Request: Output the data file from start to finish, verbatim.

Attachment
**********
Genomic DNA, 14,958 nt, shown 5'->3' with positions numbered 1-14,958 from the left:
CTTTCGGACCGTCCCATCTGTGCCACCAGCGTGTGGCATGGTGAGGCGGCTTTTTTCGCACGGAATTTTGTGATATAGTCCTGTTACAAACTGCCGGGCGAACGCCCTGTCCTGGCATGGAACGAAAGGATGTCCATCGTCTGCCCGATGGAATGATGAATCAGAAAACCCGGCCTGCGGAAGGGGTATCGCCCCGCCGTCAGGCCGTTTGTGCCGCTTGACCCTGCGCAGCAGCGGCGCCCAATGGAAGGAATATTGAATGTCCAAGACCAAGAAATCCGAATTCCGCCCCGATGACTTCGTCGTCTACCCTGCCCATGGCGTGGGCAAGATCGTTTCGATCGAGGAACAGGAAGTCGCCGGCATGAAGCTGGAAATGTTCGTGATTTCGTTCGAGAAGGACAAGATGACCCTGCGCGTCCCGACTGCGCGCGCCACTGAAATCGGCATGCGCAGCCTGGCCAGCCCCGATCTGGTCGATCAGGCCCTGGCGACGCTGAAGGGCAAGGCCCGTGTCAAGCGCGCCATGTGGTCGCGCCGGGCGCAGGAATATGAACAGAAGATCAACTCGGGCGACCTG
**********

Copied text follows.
Genomic DNA, 14,958 nt, shown 5'->3' with positions numbered 1-14,958 from the left:
CTTTCGGACCGTCCCATCTGTGCCACCAGCGTGTGGCATGGTGAGGCGGCTTTTTTCGCACGGAATTTTGTGATATAGTCCTGTTACAAACTGCCGGGCGAACGCCCTGTCCTGGCATGGAACGAAAGGATGTCCATCGTCTGCCCGATGGAATGATGAATCAGAAAACCCGGCCTGCGGAAGGGGTATCGCCCCGCCGTCAGGCCGTTTGTGCCGCTTGACCCTGCGCAGCAGCGGCGCCCAATGGAAGGAATATTGAATGTCCAAGACCAAGAAATCCGAATTCCGCCCCGATGACTTCGTCGTCTACCCTGCCCATGGCGTGGGCAAGATCGTTTCGATCGAGGAACAGGAAGTCGCCGGCATGAAGCTGGAAATGTTCGTGATTTCGTTCGAGAAGGACAAGATGACCCTGCGCGTCCCGACTGCGCGCGCCACTGAAATCGGCATGCGCAGCCTGGCCAGCCCCGATCTGGTCGATCAGGCCCTGGCGACGCTGAAGGGCAAGGCCCGTGTCAAGCGCGCCATGTGGTCGCGCCGGGCGCAGGAATATGAACAGAAGATCAACTCGGGCGACCTG